Upon reflection I probably didn’t travel as much as I thought I would with my away from home percentage being a relatively modest 28.4% of which I know isn’t high compared with others in my team, others at Veeam and certainly others in the industry. Where I did come out on top was in the distance travelled. Almost 263 thousand kilometers…a byproduct of living in Perth.

Of those 104 days away apparently I spent nearly 15 days in the air which is amazing when you think about it. When I travel to the USA I do take some of the longest routes in the world however my longest flight was not SYD-DFW but LAX-MEL.

I took 67 total flights across 21 airports and 6 airlines.

Interestingly I made it 70% to the moon in terms of distance, flew mostly on a Saturday which surprised me and my average flight time to 5:12 hours.

In terms of delays I think I got off pretty lightly with only 6 hours of departure delays and 4 hours of arrival delays…though I did have an interesting experience on my way back from VeeamON that technically delayed me a whole day…the less talked about that the better 🙂

Those that know me know that I am a bit of a plane snob and though I don’t have the plane nerd knowledge of Rick Vanover, I do like my planes big, new, shiny and modern. I still can’t go past the A380 and A330 but of late, the more I travel to Singapore the more I appreciate the more modern 737s.

So that’s a quick round up of what my year looked like living the life of a Global Evangelist/Technologist at Veeam. In one years time i’ll be very interested to see how 2018 shaped up compared to 2017!

References:

https://www.jetitup.com/MyStats/See/?name=Anthony~Spiteri

All stats were generated by Jet It Up and flight info was imported from Tripit.

Quick Look: Installing Veeam Powered Network Direct from a Linux Repo

Last week, Veeam Powered Network (Veeam PN) was released to GA. As a quick reminder Veeam PN allows administrators to create, configure and connect site-to-site or point-to-site VPN tunnels easily through an intuitive and simple UI all within a couple of clicks. Previously during the RC period there where two options for deployment…The appliance was available through the Azure Marketplace or downloadable from the veeam.com website and deployable on-premises from an OVA.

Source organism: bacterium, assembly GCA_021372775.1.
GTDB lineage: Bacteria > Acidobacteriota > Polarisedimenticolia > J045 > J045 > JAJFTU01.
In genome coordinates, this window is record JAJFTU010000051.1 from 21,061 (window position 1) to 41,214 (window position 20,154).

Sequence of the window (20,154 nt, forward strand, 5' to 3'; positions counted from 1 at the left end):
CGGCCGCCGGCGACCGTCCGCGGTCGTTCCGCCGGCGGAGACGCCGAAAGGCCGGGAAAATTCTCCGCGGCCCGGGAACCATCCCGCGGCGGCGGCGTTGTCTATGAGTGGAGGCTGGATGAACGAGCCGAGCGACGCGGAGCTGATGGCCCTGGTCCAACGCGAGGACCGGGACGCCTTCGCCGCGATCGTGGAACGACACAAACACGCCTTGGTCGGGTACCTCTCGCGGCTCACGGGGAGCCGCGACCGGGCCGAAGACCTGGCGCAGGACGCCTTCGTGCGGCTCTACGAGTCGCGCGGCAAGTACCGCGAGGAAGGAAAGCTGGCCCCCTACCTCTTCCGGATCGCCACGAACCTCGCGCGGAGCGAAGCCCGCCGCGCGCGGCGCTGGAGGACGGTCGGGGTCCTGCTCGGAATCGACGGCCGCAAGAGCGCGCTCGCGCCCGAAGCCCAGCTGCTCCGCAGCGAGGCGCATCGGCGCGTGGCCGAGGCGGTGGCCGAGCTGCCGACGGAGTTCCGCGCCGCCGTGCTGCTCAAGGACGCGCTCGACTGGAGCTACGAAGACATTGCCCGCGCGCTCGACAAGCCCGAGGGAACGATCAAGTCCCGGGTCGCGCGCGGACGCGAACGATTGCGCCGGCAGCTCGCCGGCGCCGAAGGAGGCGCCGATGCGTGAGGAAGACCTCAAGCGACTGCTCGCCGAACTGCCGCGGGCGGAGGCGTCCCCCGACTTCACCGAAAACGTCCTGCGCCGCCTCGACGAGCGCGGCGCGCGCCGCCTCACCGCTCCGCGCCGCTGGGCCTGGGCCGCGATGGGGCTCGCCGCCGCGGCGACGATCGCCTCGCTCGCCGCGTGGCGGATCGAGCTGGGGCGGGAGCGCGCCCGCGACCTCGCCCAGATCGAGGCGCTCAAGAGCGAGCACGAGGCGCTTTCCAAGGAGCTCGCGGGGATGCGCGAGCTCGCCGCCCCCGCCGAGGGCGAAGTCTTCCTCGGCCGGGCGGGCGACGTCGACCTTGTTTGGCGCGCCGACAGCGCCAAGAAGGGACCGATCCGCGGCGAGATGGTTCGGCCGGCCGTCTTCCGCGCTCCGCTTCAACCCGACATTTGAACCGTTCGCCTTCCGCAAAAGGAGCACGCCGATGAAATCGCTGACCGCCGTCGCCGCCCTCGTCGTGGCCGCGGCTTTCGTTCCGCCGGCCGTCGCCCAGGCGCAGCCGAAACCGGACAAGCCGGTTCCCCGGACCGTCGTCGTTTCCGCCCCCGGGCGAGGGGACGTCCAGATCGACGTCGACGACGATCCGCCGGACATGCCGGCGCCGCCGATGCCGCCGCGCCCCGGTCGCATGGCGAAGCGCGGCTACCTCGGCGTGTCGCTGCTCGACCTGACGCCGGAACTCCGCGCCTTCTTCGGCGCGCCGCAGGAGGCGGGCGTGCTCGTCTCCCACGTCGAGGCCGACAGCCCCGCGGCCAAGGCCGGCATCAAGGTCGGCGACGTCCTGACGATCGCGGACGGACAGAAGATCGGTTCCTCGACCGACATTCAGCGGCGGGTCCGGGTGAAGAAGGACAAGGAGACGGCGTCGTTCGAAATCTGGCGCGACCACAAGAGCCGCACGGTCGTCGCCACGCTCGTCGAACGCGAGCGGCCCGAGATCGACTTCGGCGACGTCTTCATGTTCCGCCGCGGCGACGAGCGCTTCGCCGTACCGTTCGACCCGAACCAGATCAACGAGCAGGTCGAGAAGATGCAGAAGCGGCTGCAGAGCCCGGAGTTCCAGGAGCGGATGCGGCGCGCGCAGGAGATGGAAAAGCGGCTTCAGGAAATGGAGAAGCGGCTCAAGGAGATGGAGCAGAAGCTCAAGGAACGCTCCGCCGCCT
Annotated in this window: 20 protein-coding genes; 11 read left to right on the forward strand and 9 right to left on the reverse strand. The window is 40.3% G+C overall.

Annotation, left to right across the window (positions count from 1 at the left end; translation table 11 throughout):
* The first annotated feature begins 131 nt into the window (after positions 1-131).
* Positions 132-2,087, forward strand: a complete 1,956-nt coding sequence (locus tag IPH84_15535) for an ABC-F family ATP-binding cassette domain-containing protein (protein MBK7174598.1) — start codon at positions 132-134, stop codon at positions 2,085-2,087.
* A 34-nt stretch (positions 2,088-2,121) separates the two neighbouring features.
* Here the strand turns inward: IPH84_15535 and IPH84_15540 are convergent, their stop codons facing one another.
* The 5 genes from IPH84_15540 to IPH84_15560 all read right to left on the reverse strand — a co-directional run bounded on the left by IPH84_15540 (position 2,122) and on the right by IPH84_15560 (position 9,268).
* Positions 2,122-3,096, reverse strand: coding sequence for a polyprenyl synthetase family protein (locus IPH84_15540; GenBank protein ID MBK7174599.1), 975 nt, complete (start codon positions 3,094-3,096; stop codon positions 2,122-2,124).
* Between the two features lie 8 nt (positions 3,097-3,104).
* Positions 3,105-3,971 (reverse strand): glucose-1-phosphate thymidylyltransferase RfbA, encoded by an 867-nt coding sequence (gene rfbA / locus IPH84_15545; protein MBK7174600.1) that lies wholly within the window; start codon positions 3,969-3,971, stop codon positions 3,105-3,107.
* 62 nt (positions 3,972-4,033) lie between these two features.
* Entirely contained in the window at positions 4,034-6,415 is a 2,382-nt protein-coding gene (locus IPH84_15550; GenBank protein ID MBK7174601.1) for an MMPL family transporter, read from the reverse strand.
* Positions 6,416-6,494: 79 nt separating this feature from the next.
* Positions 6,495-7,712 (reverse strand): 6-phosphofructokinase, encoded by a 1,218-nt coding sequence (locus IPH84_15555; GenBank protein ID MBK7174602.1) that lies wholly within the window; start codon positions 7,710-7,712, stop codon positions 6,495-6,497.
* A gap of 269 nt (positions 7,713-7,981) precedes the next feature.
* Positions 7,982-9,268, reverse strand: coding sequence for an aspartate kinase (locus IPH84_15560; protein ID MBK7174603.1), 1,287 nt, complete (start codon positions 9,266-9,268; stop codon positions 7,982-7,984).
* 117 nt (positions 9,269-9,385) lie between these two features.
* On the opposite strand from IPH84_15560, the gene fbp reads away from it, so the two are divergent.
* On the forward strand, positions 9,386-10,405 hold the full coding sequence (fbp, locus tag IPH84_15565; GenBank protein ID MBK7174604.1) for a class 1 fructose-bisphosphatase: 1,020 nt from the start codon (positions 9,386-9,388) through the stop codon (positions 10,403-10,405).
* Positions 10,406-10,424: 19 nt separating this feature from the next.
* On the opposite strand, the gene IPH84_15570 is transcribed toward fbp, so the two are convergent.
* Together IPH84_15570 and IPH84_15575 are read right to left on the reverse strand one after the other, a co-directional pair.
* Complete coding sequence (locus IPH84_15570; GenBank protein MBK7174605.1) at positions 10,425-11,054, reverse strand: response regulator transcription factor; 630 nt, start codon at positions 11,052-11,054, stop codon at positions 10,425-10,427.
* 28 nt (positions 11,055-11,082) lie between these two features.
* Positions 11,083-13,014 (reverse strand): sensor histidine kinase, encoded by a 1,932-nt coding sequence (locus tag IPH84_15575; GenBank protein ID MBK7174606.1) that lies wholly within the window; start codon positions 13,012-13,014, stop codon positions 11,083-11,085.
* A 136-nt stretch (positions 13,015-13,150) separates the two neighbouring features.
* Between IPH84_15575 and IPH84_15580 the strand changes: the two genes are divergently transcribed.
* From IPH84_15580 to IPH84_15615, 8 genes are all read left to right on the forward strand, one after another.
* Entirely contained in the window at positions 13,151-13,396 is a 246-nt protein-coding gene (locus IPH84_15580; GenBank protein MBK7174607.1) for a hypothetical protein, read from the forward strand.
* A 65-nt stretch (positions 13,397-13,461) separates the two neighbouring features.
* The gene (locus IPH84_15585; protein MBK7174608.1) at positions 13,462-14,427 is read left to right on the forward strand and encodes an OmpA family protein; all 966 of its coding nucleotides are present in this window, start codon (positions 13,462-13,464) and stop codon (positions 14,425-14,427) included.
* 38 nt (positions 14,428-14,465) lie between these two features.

With the release of the GA a third option is available which is installation direct from the Veeam Linux Repositories. This gives users the option to deploy their own Ubuntu Linux server and install the packages required through the Advanced Package Tool (APT). This is also the mechanism that works in the background to update Veeam PN through the UI via the Check for Updates button under Settings.

The requirements for installation are as follows:

  • Ubuntu 16.04 and above
  • 1 vCPU (Minimum)
  • 1 GB vRAM (Minimum)
  • 16 GB of Hard Drive space
  • External Network Connectivity

The Azure Marketplace Image and the OVA Appliance have been updated to GA build 1.0.0.380.

Installation Steps:

To install Veeam PN and it’s supporting modules you need to first add the Veeam Linux Repository to you system and configure APT to be on the lookout for the Veeam PN packages. To do this you need to download and add the Veeam Software Repository Key, add Veeam PN to the list of sources in APT and run an APT update.

Once done you need to install two packages via the apt-get install command. As shown below there is the Server and UI component installed. This will pick up a significant list of dependancies that need to be installed as well.